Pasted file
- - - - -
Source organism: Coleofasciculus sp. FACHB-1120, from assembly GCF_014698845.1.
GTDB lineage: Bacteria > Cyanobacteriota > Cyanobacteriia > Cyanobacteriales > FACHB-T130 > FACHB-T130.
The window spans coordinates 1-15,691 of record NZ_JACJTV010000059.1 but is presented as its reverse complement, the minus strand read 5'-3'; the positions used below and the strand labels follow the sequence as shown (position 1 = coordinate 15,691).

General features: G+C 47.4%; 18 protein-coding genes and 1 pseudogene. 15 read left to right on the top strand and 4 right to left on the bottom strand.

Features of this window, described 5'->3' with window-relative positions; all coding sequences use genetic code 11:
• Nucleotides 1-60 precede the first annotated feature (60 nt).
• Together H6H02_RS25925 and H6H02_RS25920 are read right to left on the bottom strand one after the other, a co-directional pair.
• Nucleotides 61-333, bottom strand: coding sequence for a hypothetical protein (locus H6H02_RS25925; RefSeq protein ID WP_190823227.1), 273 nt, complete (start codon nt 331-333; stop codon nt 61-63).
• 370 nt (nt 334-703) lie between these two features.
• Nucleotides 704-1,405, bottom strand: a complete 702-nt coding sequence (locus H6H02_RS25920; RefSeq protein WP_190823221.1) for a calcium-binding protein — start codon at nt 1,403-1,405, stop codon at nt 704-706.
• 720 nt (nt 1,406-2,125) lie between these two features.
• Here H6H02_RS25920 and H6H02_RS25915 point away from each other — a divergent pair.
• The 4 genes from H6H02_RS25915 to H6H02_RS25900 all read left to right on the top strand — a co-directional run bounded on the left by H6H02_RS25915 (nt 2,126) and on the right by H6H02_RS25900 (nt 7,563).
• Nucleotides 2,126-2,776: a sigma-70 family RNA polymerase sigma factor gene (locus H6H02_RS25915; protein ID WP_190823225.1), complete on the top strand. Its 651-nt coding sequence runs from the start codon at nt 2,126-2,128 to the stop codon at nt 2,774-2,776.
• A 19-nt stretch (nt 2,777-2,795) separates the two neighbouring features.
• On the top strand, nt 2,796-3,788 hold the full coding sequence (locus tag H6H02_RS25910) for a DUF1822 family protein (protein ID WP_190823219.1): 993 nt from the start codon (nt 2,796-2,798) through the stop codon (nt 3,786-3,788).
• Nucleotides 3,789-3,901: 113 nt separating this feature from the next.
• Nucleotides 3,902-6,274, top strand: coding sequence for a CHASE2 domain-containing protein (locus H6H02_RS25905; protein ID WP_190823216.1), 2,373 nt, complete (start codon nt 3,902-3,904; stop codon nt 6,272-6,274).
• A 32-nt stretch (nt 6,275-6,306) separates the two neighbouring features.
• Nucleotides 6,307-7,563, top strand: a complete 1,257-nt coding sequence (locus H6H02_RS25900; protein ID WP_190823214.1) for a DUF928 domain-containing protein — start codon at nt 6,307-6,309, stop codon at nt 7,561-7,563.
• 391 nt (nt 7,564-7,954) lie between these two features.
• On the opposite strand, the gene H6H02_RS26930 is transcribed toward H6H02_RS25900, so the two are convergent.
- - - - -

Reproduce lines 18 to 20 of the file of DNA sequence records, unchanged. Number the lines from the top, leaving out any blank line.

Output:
• Nucleotides 3,902-6,274, top strand: coding sequence for a CHASE2 domain-containing protein (locus H6H02_RS25905; protein ID WP_190823216.1), 2,373 nt, complete (start codon nt 3,902-3,904; stop codon nt 6,272-6,274).
• A 32-nt stretch (nt 6,275-6,306) separates the two neighbouring features.
• Nucleotides 6,307-7,563, top strand: a complete 1,257-nt coding sequence (locus H6H02_RS25900; protein ID WP_190823214.1) for a DUF928 domain-containing protein — start codon at nt 6,307-6,309, stop codon at nt 7,561-7,563.